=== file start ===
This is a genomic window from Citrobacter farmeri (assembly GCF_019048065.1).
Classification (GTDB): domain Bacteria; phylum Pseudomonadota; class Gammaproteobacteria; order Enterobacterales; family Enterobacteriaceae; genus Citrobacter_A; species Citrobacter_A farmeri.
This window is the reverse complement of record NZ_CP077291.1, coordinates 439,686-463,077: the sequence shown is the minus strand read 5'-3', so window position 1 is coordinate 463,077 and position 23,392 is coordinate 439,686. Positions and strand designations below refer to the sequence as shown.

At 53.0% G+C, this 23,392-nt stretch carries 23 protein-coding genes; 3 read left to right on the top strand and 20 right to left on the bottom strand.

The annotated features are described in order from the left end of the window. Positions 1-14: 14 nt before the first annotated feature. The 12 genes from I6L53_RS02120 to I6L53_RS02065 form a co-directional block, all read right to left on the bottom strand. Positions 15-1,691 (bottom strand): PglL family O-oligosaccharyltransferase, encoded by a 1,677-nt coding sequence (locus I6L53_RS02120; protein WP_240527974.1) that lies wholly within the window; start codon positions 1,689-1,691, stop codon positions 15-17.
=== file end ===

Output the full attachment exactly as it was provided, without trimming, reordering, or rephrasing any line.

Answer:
This is a genomic window from Citrobacter farmeri (assembly GCF_019048065.1).
Classification (GTDB): domain Bacteria; phylum Pseudomonadota; class Gammaproteobacteria; order Enterobacterales; family Enterobacteriaceae; genus Citrobacter_A; species Citrobacter_A farmeri.
This window is the reverse complement of record NZ_CP077291.1, coordinates 439,686-463,077: the sequence shown is the minus strand read 5'-3', so window position 1 is coordinate 463,077 and position 23,392 is coordinate 439,686. Positions and strand designations below refer to the sequence as shown.

At 53.0% G+C, this 23,392-nt stretch carries 23 protein-coding genes; 3 read left to right on the top strand and 20 right to left on the bottom strand.

The annotated features are described in order from the left end of the window. Positions 1-14: 14 nt before the first annotated feature. The 12 genes from I6L53_RS02120 to I6L53_RS02065 form a co-directional block, all read right to left on the bottom strand. Positions 15-1,691 (bottom strand): PglL family O-oligosaccharyltransferase, encoded by a 1,677-nt coding sequence (locus I6L53_RS02120; protein WP_240527974.1) that lies wholly within the window; start codon positions 1,689-1,691, stop codon positions 15-17.